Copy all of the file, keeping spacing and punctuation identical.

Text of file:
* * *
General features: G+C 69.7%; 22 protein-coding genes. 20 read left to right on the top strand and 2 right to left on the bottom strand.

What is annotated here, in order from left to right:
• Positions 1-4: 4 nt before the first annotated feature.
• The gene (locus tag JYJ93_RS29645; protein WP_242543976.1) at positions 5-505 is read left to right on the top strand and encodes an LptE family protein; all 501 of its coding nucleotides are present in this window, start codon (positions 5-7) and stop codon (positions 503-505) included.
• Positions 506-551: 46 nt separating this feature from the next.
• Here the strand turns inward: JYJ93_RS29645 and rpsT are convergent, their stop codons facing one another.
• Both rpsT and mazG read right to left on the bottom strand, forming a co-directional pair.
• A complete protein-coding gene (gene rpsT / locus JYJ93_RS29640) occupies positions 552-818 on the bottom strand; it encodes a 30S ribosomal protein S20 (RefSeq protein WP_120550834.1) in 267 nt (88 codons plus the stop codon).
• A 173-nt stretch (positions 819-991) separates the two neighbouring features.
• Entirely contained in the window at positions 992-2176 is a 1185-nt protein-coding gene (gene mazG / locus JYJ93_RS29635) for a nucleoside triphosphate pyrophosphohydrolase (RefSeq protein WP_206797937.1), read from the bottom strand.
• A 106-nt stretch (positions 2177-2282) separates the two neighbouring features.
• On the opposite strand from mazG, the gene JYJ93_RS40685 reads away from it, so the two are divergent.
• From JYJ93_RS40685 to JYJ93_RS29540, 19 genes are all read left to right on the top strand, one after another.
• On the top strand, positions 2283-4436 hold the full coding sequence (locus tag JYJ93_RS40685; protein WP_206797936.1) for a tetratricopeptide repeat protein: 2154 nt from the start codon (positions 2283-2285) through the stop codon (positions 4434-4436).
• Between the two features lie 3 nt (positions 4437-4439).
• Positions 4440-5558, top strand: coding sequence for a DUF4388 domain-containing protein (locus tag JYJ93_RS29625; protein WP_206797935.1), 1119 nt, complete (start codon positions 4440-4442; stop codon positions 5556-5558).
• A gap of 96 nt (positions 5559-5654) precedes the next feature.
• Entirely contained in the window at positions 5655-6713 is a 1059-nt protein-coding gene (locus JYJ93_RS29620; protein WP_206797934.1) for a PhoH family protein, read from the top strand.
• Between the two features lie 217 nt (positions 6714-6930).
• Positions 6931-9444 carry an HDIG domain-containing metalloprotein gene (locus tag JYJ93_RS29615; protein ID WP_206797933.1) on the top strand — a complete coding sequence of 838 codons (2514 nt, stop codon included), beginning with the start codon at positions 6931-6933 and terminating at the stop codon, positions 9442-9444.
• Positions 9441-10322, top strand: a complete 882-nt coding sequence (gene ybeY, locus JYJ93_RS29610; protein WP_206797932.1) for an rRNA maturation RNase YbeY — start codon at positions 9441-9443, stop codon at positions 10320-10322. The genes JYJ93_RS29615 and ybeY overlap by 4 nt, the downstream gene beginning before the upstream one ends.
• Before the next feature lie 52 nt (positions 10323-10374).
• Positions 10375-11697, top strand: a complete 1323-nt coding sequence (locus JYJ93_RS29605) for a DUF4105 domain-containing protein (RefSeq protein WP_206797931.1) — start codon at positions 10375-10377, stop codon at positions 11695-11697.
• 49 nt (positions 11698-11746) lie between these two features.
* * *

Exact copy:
General features: G+C 69.7%; 22 protein-coding genes. 20 read left to right on the top strand and 2 right to left on the bottom strand.

What is annotated here, in order from left to right:
• Positions 1-4: 4 nt before the first annotated feature.
• The gene (locus tag JYJ93_RS29645; protein WP_242543976.1) at positions 5-505 is read left to right on the top strand and encodes an LptE family protein; all 501 of its coding nucleotides are present in this window, start codon (positions 5-7) and stop codon (positions 503-505) included.
• Positions 506-551: 46 nt separating this feature from the next.
• Here the strand turns inward: JYJ93_RS29645 and rpsT are convergent, their stop codons facing one another.
• Both rpsT and mazG read right to left on the bottom strand, forming a co-directional pair.
• A complete protein-coding gene (gene rpsT / locus JYJ93_RS29640) occupies positions 552-818 on the bottom strand; it encodes a 30S ribosomal protein S20 (RefSeq protein WP_120550834.1) in 267 nt (88 codons plus the stop codon).
• A 173-nt stretch (positions 819-991) separates the two neighbouring features.
• Entirely contained in the window at positions 992-2176 is a 1185-nt protein-coding gene (gene mazG / locus JYJ93_RS29635) for a nucleoside triphosphate pyrophosphohydrolase (RefSeq protein WP_206797937.1), read from the bottom strand.
• A 106-nt stretch (positions 2177-2282) separates the two neighbouring features.
• On the opposite strand from mazG, the gene JYJ93_RS40685 reads away from it, so the two are divergent.
• From JYJ93_RS40685 to JYJ93_RS29540, 19 genes are all read left to right on the top strand, one after another.
• On the top strand, positions 2283-4436 hold the full coding sequence (locus tag JYJ93_RS40685; protein WP_206797936.1) for a tetratricopeptide repeat protein: 2154 nt from the start codon (positions 2283-2285) through the stop codon (positions 4434-4436).
• Between the two features lie 3 nt (positions 4437-4439).
• Positions 4440-5558, top strand: coding sequence for a DUF4388 domain-containing protein (locus tag JYJ93_RS29625; protein WP_206797935.1), 1119 nt, complete (start codon positions 4440-4442; stop codon positions 5556-5558).
• A gap of 96 nt (positions 5559-5654) precedes the next feature.
• Entirely contained in the window at positions 5655-6713 is a 1059-nt protein-coding gene (locus JYJ93_RS29620; protein WP_206797934.1) for a PhoH family protein, read from the top strand.
• Between the two features lie 217 nt (positions 6714-6930).
• Positions 6931-9444 carry an HDIG domain-containing metalloprotein gene (locus tag JYJ93_RS29615; protein ID WP_206797933.1) on the top strand — a complete coding sequence of 838 codons (2514 nt, stop codon included), beginning with the start codon at positions 6931-6933 and terminating at the stop codon, positions 9442-9444.
• Positions 9441-10322, top strand: a complete 882-nt coding sequence (gene ybeY, locus JYJ93_RS29610; protein WP_206797932.1) for an rRNA maturation RNase YbeY — start codon at positions 9441-9443, stop codon at positions 10320-10322. The genes JYJ93_RS29615 and ybeY overlap by 4 nt, the downstream gene beginning before the upstream one ends.
• Before the next feature lie 52 nt (positions 10323-10374).
• Positions 10375-11697, top strand: a complete 1323-nt coding sequence (locus JYJ93_RS29605) for a DUF4105 domain-containing protein (RefSeq protein WP_206797931.1) — start codon at positions 10375-10377, stop codon at positions 11695-11697.
• 49 nt (positions 11698-11746) lie between these two features.